Wednesday, April 23, 2014

DIY Stain: the deal with steel wool

I'm a lazy crafter disguised as a "reuse" or "repurpose" crafter. I prefer to use what is already in my home because I loathe putting 3 kids in the van and dragging them to Hobby Lobby, or Home Depot, or the Restore. All my "free time" (when 2 of them are at school) is spent cleaning, or grocery shopping (another place to avoid going with 3 kids under the age of six), or taking my weekly shower (wait til you have kids, then you can comment on my "natural musk"). 

So, projects that are quick, don't involve buying anything, or are small enough to store on the counter as I pick away at them sloooooowly ( my husband so looooooooooooves that! lol) are my favorite projects.

DIY stain didn't quite fall into all 3 of those categories (we don't keep steel wool around regularly, if ever). After googling several homemade stain recipes, I decided that steel wool was optional enough to skip. Yes! Trip to the store avoided! But, this is only true if you don't mind a lighter stain color. 

Instead of a quickly made stain to finish up my shutter headboard (((((( I ended up delaying the project for over two weeks while I figured out ways to avoid putting steel wool into the jar. 

We'll ignore the obvious point that somewhere in those two weeks I was already at the store. 

new ingredients added to the same jar with the same vinegar
As you can see below, the tea&vinegar stain did highlight the wood's natural grain, while pretty, I was really looking for a darker overall color.  You know, like a stain.
tea & vinegar stain
Somewhere in blogland someone suggested adding coffee grounds to create a more brown stain. Yes, coffee grounds did do that....but not as dark as I was envisioning for this project.

Finally, in frustration, I found some steel wool in my husbands grill cleaning tools and after a good washing I chucked it in the jar. As you can see, BIG difference in color!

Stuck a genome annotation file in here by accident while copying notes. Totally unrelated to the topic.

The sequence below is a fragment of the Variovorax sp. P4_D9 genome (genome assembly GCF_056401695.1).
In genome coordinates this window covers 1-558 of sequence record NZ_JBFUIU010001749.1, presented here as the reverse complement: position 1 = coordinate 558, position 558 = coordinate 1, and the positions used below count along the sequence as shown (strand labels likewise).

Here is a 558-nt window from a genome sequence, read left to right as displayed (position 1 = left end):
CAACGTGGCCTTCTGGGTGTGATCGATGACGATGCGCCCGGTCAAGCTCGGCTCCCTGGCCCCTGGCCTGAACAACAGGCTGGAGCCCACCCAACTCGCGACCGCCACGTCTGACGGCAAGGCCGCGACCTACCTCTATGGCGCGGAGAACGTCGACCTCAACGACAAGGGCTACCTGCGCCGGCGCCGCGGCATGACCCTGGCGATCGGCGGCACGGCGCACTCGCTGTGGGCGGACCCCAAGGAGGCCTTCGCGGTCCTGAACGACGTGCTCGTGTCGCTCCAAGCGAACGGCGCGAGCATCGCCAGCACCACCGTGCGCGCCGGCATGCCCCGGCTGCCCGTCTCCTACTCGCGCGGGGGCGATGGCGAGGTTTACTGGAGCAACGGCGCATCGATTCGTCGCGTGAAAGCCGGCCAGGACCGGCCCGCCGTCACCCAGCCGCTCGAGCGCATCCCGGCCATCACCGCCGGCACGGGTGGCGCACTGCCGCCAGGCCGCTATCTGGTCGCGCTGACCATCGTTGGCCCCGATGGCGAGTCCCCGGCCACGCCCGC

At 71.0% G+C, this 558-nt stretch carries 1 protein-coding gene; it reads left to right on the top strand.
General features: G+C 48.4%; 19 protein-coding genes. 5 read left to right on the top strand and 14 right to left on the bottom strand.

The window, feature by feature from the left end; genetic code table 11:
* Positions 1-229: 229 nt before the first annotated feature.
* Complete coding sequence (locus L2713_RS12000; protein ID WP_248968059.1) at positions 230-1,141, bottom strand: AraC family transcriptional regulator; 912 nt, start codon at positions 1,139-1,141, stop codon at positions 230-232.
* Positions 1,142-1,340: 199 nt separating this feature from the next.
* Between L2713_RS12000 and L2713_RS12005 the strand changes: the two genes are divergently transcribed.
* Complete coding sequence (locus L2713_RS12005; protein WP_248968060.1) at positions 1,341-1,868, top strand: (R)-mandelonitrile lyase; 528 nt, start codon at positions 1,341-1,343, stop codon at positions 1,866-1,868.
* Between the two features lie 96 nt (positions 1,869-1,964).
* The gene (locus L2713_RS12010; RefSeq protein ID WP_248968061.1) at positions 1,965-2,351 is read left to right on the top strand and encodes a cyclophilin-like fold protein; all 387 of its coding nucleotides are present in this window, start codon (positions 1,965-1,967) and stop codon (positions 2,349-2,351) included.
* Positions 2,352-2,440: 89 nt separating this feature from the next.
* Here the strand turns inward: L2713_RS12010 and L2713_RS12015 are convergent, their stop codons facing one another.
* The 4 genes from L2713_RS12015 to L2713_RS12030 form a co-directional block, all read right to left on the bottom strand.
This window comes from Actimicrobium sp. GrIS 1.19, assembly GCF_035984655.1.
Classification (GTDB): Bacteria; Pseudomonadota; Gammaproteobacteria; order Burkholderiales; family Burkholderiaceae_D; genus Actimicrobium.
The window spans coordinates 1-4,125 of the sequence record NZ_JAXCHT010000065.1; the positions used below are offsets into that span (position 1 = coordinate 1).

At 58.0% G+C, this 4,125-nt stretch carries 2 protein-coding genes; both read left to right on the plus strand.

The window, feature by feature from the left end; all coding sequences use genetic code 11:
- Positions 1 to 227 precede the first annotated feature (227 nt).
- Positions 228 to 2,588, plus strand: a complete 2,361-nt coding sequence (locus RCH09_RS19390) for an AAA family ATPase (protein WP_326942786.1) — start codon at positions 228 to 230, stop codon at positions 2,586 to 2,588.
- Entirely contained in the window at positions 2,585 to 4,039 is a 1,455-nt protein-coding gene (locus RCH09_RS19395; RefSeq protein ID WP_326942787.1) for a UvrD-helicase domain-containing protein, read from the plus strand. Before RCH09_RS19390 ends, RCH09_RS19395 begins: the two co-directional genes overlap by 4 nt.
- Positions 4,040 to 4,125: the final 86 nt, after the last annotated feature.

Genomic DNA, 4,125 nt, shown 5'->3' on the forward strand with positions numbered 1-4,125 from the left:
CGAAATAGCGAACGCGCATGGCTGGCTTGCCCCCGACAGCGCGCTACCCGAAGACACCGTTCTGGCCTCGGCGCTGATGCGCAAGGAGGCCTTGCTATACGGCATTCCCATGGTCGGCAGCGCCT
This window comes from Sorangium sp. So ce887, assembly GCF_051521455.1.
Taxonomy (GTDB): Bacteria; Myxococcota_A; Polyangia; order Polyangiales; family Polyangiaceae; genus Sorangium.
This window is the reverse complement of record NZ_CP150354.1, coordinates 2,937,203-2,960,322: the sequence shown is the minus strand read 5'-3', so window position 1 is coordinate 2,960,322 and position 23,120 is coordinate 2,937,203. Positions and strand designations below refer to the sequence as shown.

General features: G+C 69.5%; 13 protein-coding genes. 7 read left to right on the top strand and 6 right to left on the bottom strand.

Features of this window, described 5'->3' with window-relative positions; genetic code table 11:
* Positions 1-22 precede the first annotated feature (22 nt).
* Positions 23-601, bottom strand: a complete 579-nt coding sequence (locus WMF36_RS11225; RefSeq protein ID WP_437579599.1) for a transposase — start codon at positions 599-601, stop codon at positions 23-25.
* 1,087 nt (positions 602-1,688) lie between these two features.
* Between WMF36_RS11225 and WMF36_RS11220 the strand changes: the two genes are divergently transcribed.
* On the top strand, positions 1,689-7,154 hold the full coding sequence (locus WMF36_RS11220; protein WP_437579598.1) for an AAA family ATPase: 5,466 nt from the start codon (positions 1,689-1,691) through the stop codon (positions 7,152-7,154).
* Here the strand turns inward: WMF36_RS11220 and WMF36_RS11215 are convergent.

Why? why? why? is steel wool so essential to DIY stain? While researching the answer, because I really wanted to know why letting coffee and tea sit for almost two weeks wasn't creating the brown I wanted, I ran across this link: It uses sci-ency words like tannin, iron acetate, oxidize, and acedic acid. Oh, and BTW, ANY steel will work: nails, staples, steel shavings (because if you don't have steel wool around you certainly should have shaved steel! lol).

Here are a few projects I've used this stain on. I tried to compare it to an unstained or alternately stained piece.

DIY stain

UPDATE: Aug. 20, 2015
This mixture included a few rusty nails/screws to deepen the color. Click Here to see the full post.

Take away lesson: avoid avoidance, its worth the effort to do it right the first time. 

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  1. I had no idea you could make your own stain! This is such a cool idea, I wonder if there's anything else you could add to change the color more? We just re-did our back deck, and I kept all of the wood from the old one we tore up. I really want to experiment with this on some of that wood :-) Thanks for sharing, this is awesome!

  2. A woman after my own heart. I thought I was the only one who came up with stuff because I didn't want to haul my butt to the store:)

    I can't wait to try this stain-- thanks!